If you’ve not voted before, or it’s been awhile, we’re here to help you understand the process. Read the helpful information here and refer to the sample ballot below. Your ballot may contain votes for people to fill positions or issue unique to your location, so not all of the sections seen on the sample ballot may be seen on the ballot you receive.

First, you must register to vote by October 16. Do it now!

Second, you have the right to ask for early or absentee voting. This is if you cannot get to the polls on November 3, or you prefer to vote now. The deadline to request an early ballot is October 23. Do it now. Here’s how.

Third, know the process.

You may always contact us to discuss the process. We will never tell you who to vote for or which way to vote on an issue. You may also ask any poll worker to help you with the process. No one may tell you who to vote for or how to vote on an issue.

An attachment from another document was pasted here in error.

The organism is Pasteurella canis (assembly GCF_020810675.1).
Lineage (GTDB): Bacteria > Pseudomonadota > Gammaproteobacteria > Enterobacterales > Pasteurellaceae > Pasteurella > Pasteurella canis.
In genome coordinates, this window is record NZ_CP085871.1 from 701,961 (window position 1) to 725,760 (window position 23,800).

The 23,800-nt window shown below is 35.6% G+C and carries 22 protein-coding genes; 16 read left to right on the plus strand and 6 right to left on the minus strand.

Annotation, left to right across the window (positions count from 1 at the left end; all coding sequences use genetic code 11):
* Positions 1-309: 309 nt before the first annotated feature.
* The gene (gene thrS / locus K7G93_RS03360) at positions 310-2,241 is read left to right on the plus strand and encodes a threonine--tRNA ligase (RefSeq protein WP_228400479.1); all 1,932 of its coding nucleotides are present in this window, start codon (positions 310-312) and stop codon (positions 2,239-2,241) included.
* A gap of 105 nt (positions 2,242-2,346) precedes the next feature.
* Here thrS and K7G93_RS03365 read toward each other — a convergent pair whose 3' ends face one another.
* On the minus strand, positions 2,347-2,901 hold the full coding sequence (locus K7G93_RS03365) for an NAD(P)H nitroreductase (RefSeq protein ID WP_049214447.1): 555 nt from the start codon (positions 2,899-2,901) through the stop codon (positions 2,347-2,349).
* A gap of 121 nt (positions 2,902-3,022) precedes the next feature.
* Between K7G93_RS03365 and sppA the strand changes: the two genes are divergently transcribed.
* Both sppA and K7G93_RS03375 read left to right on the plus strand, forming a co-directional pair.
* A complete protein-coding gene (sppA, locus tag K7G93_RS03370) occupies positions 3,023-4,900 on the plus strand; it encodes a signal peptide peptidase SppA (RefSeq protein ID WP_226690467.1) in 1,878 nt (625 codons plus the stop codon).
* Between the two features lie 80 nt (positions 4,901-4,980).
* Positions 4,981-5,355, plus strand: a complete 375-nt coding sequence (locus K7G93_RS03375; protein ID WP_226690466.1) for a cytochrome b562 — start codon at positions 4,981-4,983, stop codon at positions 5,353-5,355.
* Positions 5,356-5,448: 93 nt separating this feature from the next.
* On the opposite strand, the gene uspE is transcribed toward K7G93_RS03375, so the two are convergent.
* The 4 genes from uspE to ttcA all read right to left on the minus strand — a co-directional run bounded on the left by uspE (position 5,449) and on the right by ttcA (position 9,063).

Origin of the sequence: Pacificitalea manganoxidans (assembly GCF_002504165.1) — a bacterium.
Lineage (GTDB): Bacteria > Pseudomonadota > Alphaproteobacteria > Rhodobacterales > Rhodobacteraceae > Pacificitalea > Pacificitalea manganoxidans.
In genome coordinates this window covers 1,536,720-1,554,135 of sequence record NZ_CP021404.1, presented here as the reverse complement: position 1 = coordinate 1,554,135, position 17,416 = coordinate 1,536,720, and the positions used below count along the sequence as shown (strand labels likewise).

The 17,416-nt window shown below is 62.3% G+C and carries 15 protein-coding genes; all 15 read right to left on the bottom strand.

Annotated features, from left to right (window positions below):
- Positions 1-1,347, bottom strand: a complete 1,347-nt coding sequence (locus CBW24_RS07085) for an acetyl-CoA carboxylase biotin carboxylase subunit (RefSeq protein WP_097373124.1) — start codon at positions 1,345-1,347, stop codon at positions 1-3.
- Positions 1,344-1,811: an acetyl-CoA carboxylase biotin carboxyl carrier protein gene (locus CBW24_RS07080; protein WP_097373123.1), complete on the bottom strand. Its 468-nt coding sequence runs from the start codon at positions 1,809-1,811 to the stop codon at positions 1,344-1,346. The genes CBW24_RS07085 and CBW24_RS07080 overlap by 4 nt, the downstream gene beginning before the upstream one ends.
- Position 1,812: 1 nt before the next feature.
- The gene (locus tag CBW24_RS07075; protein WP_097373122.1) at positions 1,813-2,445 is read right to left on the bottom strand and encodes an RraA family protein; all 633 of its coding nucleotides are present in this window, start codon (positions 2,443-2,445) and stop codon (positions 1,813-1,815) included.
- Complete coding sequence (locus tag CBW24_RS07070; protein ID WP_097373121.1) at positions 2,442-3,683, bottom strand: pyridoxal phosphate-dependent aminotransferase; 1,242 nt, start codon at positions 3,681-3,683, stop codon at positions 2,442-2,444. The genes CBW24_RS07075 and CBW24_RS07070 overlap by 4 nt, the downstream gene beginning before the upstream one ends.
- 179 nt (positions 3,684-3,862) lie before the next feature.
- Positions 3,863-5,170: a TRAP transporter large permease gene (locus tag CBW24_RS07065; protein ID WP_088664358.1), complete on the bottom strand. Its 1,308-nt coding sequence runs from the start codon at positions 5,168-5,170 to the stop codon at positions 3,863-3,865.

When you arrive at your polling place (determined by where you live), you need only give the name by which you registered to vote. NO IDENTIFICATION IS REQUIRED.

The poll worker will find your name, ask you to sign the registry and you will be given a ballot to complete in a private station.

Once in the private station, you vote by completely filling in the oval by the name or action on an issue you prefer. Be sure to fill in the oval completely.

You do not have to vote on every person or issue on the ballot. You may vote for the people and issues you want to and leave other sections without a vote.

Reclaim Your Vote

In the 2016 presidential election, Black voter turnout fell 7%, and targeted voter disenfranchisement and suppression silenced Black voices even more. In 2020, Black voters will make up 12% of the electorate and have the power to dramatically shift the direction of the country. It is key that we get out to the polls to make our voices heard as the 2020 census and election are pivotal moments for our communities – and both will have lasting effects for generations to come.